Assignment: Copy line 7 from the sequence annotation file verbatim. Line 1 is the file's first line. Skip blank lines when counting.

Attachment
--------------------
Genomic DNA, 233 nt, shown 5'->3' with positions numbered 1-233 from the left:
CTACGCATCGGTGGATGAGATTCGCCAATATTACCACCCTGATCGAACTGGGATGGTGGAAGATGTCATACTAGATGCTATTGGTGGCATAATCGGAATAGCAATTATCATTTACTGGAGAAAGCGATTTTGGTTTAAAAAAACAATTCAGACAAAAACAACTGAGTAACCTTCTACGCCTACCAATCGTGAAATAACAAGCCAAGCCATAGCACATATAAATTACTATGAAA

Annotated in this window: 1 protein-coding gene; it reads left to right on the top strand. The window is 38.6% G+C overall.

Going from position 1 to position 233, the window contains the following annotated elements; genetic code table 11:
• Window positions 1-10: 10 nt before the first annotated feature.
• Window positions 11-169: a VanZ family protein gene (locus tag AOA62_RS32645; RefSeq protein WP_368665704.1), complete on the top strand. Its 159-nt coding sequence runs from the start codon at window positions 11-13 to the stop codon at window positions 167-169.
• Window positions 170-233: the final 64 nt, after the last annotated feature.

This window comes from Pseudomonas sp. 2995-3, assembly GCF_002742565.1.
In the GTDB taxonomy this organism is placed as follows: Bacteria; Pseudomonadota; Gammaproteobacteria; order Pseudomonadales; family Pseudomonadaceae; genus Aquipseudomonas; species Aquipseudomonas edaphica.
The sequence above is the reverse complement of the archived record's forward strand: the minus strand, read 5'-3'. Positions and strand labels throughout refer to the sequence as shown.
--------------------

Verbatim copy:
• Window positions 170-233: the final 64 nt, after the last annotated feature.